In big, bold and gold letters, the title of "Coach" is stitched across the back of his jacket, but it's a word that only begins to describe Richard Flowers.
"The kids come to him with their problems, he's like their big brother, he's like a counselor, and a coach and he's a role model, which is very, very rare. And it's all wrapped up into one person," described Marvo Hider of Los Angeles Parks and Recreation.
Flowers volunteers his time coaching kids from 5 to 17 years of age. Some of the boys and girls come from low-income families and gang-ridden neighborhoods. Flowers has walked many of the toughest streets in L.A. recruiting kids to come play for his team.
"I'm trying to get them before the gangs get the kids, and get them to go to school before the gangs get them, and get them before the police officers get them, and get them before they go to jail or get killed. So, I want to get them before all that," said Flowers.
"To me, he's someone who personifies goodness, like pure goodness," described Kristin Norton, a parent.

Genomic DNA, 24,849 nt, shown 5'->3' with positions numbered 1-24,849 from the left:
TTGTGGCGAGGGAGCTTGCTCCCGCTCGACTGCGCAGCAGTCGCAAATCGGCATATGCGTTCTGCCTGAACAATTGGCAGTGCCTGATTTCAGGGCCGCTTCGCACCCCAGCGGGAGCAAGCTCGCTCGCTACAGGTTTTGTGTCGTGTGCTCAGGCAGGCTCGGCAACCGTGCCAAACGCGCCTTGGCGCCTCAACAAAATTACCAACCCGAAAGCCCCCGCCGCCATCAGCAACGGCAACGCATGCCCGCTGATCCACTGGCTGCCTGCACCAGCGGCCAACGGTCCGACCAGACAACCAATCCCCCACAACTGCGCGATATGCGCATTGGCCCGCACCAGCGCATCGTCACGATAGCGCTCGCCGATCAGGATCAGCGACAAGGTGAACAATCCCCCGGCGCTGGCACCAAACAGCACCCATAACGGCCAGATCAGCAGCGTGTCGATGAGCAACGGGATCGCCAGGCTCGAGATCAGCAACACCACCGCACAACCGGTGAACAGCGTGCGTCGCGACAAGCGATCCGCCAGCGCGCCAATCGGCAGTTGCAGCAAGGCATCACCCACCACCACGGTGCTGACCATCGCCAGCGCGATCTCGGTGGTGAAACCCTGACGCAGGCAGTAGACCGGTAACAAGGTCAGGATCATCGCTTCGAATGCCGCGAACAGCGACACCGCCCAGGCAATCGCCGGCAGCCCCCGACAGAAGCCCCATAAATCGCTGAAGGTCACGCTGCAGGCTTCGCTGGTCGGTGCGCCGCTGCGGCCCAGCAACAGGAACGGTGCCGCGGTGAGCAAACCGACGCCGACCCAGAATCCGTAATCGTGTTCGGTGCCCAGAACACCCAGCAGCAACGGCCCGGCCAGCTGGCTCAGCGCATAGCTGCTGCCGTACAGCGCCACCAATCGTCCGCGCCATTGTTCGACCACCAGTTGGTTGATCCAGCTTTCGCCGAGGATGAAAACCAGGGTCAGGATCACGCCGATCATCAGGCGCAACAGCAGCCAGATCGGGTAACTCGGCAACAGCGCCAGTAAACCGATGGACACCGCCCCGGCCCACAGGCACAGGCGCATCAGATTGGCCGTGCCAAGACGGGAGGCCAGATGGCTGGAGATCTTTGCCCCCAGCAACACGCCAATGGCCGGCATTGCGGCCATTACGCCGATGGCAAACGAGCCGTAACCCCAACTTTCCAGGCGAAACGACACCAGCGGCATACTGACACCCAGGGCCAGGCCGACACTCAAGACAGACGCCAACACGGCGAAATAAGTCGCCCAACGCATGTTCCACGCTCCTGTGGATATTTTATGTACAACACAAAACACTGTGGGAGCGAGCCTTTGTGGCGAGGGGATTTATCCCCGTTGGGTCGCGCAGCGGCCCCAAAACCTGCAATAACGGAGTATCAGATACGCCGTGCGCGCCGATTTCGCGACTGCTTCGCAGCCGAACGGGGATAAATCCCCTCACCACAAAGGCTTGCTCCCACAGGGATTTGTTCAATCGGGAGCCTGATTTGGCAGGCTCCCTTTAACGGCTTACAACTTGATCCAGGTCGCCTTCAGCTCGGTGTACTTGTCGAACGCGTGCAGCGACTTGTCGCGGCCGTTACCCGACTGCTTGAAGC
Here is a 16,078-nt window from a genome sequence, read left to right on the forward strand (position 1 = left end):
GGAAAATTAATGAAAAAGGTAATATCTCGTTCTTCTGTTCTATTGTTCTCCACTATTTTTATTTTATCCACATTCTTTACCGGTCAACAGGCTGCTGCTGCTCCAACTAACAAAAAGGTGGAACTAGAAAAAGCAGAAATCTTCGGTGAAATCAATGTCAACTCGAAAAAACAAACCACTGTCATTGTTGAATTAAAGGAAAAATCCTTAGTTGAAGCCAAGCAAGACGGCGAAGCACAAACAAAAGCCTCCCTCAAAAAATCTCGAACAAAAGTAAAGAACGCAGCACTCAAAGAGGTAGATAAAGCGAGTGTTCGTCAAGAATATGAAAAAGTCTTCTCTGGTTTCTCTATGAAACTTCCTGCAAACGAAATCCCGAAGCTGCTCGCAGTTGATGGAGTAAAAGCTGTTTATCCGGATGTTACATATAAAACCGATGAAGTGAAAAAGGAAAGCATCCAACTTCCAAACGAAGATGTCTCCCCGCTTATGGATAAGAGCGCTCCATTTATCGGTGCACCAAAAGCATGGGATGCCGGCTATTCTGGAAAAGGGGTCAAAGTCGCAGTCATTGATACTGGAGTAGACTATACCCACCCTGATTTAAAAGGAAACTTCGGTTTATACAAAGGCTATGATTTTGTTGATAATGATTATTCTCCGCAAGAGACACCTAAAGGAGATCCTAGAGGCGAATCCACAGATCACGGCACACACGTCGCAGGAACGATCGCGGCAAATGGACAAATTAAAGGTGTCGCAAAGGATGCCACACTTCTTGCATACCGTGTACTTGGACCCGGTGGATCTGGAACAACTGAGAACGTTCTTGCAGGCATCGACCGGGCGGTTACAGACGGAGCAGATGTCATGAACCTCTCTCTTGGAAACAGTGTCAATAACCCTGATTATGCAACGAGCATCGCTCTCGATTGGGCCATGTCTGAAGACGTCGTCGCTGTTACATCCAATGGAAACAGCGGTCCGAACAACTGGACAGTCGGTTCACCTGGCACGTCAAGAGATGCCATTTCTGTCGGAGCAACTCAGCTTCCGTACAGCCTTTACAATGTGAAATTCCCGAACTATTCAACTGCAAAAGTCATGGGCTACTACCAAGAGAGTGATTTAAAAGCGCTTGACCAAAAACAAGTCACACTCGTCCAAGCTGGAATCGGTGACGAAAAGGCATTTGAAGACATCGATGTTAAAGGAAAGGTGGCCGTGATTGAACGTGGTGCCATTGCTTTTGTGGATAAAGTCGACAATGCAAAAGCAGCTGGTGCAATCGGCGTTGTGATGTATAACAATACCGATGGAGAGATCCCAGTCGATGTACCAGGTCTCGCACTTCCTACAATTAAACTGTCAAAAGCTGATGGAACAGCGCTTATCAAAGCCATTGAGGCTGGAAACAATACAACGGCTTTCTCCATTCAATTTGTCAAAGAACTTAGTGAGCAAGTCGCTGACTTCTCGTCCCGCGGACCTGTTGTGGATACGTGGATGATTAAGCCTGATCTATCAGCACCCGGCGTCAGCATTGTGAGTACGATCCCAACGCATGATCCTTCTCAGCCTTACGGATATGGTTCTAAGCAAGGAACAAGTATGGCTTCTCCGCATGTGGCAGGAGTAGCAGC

Flowers has been volunteering as a coach for 14 years with L.A. County Parks and Recreation never paying a dime for his services. Flowers says that just getting the opportunity to make a difference in so many kids' lives is reward enough.
"I believe in just giving, and I don't receive nothing. God, the lord, will bless me in the future. That's why I believe I'll get blessed by helping kids," said Flowers.
"I observe the change, not just in terms of their abilities in the basketball court, but their whole sense of themselves, their confidence, their self-esteem and their ability to respect," said Norton.
Flowers is a former track athlete from Belize. He comes from a home with 18 children, and he sees each child he helps as an extension of his large family.
"I love to do something to make me feel so happy for myself. So, when I die, I know I'll go from this earth knowing I did something positive on this earth," said Flowers.